Lectins in Dry Legumes
Lectins are naturally-occurring plant proteins that are found at low levels in the edible parts of commonly consumed fruits and vegetables such as apples, bananas, cucumbers and sweet peppers, and in varying levels in many types of legumes including soybeans, lentils, lima beans and kidney beans.
Lectins, also called haemagglutinins, are toxic to humans if consumed in large amounts. Canadians are rarely exposed to levels of lectins that cause serious health effects. However, there are occasional reports of short-term adverse symptoms, most commonly associated with eating improperly cooked red kidney beans. Uncooked and improperly cooked red kidney beans can contain elevated levels of a certain lectin, phytohaemagglutinin, relative to other types of legumes.
Canadians are exposed to low levels of naturally occurring lectins through certain foods in their diet. Consumption of these low levels of lectins do not pose a safety concern to humans, however, undesirable health effects can result from exposure to higher levels of these compounds.
Incidents of foodborne illness associated with undercooked red kidney beans have been reported in Canada and Australia in the 1980s and in the United Kingdom in the 1970s and 1980s.
Illness is usually related to the ingestion of improperly cooked red kidney beans either alone or in prepared dishes such as salad, casserole, or chili. Symptoms generally appear within 1 to 3 hours after consumption of improperly cooked red kidney beans. Onset is usually marked by extreme nausea, followed by vomiting and diarrhoea. Some individuals also report abdominal pain. Those affected rarely require hospitalization or treatment, and adverse symptoms generally subside within a short period of time.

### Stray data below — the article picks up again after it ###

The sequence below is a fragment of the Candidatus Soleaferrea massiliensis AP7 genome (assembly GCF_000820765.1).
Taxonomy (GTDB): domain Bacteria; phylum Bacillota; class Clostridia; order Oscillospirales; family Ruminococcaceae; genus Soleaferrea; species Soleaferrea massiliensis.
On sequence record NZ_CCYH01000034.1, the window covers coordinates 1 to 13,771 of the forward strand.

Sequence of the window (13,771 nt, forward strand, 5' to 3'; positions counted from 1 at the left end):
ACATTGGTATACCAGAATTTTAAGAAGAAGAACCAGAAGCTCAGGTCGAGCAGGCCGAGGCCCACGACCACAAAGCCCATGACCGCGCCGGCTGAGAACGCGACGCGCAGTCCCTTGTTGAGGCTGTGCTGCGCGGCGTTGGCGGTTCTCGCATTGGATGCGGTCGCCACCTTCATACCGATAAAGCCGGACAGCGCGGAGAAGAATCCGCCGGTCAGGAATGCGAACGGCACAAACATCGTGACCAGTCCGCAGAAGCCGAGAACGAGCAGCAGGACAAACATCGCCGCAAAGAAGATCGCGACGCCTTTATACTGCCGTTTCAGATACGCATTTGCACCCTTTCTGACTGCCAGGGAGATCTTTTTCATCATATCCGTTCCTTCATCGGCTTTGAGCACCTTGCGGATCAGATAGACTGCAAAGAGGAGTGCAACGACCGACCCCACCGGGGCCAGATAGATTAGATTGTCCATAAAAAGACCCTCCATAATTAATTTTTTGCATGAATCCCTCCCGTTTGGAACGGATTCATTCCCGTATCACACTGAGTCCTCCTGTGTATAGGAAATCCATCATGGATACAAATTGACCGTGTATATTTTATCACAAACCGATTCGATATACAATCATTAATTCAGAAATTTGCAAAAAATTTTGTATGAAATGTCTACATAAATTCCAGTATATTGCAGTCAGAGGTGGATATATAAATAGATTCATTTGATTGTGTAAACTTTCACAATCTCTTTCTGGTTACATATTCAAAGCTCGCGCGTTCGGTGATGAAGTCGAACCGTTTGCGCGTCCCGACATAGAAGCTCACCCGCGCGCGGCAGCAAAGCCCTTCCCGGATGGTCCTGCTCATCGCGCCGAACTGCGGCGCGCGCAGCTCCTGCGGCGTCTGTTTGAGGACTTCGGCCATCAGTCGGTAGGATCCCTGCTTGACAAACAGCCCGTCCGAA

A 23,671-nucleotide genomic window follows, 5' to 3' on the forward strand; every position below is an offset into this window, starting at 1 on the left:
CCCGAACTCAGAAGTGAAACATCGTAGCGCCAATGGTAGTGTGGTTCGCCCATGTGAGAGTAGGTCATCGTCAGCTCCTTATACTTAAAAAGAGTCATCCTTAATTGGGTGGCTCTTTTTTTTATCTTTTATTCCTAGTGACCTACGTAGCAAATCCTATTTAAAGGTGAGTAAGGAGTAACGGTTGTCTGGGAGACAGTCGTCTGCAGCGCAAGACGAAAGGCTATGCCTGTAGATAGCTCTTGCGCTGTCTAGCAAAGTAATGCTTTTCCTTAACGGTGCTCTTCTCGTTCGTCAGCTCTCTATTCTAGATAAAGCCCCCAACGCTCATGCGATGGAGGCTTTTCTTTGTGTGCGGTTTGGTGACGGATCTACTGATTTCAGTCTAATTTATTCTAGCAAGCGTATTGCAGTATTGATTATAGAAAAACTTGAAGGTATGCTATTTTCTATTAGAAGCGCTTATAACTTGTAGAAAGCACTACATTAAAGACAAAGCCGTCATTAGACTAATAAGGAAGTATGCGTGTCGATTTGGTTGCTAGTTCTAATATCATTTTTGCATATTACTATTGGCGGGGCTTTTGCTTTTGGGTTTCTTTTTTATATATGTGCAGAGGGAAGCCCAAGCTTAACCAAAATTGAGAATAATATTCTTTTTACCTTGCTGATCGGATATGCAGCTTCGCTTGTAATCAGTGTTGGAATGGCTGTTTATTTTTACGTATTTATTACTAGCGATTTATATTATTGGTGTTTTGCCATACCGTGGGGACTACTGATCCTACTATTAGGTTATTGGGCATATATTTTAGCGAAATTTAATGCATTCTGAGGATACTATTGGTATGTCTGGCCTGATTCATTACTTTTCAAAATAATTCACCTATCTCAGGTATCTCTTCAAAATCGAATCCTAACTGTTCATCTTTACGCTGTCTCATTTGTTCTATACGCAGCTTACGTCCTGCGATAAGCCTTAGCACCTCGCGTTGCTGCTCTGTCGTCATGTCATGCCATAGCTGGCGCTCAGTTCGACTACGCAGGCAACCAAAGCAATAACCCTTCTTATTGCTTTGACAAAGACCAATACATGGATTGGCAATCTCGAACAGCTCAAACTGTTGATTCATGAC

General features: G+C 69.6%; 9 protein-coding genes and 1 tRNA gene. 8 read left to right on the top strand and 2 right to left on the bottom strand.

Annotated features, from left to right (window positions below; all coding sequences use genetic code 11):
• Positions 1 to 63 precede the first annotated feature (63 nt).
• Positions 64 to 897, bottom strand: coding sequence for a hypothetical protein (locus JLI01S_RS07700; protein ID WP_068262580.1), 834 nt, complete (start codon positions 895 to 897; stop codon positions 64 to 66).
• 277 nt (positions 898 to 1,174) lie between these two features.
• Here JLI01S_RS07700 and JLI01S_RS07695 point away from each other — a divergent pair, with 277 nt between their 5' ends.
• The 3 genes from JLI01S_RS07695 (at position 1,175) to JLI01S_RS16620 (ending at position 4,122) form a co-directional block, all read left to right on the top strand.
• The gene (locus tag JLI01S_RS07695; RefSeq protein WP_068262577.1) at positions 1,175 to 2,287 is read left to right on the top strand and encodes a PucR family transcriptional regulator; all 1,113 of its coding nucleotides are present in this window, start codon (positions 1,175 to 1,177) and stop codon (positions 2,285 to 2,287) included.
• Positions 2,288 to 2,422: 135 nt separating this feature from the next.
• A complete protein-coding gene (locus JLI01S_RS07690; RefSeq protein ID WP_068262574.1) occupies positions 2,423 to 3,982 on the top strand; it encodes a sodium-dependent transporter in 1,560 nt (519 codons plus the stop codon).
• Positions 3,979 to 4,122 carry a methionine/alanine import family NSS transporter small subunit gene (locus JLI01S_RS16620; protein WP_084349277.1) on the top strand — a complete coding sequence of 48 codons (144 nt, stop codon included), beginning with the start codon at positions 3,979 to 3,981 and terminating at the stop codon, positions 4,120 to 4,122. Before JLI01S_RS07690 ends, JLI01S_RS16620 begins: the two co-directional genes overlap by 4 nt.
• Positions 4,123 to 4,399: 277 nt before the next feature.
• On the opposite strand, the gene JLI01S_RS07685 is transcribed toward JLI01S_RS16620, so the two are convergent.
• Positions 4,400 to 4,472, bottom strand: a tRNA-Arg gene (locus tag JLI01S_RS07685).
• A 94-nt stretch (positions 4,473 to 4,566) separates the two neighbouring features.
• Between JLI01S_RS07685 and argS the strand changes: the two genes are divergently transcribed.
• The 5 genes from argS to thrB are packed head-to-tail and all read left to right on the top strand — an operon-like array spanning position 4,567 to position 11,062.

What is the Government of Canada Doing?
The Government of Canada is committed to food safety and to informing Canadians about ongoing and emerging food safety issues.
Health Canada shares information with Canadians by posting information on its website, by issuing news releases, by directly responding to citizen inquiries, through scientific publications, and through electronic notification via the Department's various "e-notices". You can subscribe to Health Canada's Food Additives e-Notice, Chemical Contaminants e-Notice, and Food Allergies e-Notice, free services that send subscribers information about regulatory and scientific developments relating to these subjects in Canada.
What Can You Do?
The proper preparation of dry red kidney beans and other dried legumes can reduce the potential for foodborne illness.
The advice below is specific to dry red kidney beans. Exposure reduction strategies have focused on this food due to the more frequent reports of adverse health effects associated with its consumption relative to other legumes.
Note that the heat treatment applied during the canning process is considered adequate to sufficiently destroy the lectins in canned red kidney beans, which do not require further cooking.
Minimizing exposure to lectins in dry red kidney beans
- Soak (rehydrate) dry red kidney beans in a volume of water 2 to 3 times greater than the volume of beans for at least 5 hours. Discard the water used for soaking.
- Cook pre-soaked kidney beans by boiling vigorously for at least 10 minutes.
- Note: Slow cookers and crock pots do not reach sufficiently high temperatures to destroy lectins, and therefore should not be used to cook dry red kidney beans.
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